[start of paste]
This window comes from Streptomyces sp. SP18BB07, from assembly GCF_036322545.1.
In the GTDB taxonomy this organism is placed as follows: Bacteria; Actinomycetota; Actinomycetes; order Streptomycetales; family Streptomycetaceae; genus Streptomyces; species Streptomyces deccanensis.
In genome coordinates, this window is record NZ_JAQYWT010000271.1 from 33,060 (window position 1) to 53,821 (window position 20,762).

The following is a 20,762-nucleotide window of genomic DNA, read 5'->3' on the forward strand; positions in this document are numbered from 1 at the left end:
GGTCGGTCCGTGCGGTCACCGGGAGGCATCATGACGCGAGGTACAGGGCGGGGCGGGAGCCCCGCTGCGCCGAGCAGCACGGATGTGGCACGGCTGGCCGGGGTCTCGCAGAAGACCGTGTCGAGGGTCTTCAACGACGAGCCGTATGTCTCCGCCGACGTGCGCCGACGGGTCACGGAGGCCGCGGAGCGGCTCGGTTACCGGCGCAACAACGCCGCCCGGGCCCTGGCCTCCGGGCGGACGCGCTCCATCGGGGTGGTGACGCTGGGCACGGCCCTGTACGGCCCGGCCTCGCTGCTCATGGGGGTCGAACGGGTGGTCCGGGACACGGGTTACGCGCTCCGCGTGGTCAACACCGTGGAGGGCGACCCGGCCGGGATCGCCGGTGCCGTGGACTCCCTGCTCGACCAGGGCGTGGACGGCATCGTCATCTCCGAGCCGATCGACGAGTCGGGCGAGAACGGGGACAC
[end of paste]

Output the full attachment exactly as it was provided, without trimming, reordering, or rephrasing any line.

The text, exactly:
This window comes from Streptomyces sp. SP18BB07, from assembly GCF_036322545.1.
In the GTDB taxonomy this organism is placed as follows: Bacteria; Actinomycetota; Actinomycetes; order Streptomycetales; family Streptomycetaceae; genus Streptomyces; species Streptomyces deccanensis.
In genome coordinates, this window is record NZ_JAQYWT010000271.1 from 33,060 (window position 1) to 53,821 (window position 20,762).

The following is a 20,762-nucleotide window of genomic DNA, read 5'->3' on the forward strand; positions in this document are numbered from 1 at the left end:
GGTCGGTCCGTGCGGTCACCGGGAGGCATCATGACGCGAGGTACAGGGCGGGGCGGGAGCCCCGCTGCGCCGAGCAGCACGGATGTGGCACGGCTGGCCGGGGTCTCGCAGAAGACCGTGTCGAGGGTCTTCAACGACGAGCCGTATGTCTCCGCCGACGTGCGCCGACGGGTCACGGAGGCCGCGGAGCGGCTCGGTTACCGGCGCAACAACGCCGCCCGGGCCCTGGCCTCCGGGCGGACGCGCTCCATCGGGGTGGTGACGCTGGGCACGGCCCTGTACGGCCCGGCCTCGCTGCTCATGGGGGTCGAACGGGTGGTCCGGGACACGGGTTACGCGCTCCGCGTGGTCAACACCGTGGAGGGCGACCCGGCCGGGATCGCCGGTGCCGTGGACTCCCTGCTCGACCAGGGCGTGGACGGCATCGTCATCTCCGAGCCGATCGACGAGTCGGGCGAGAACGGGGACAC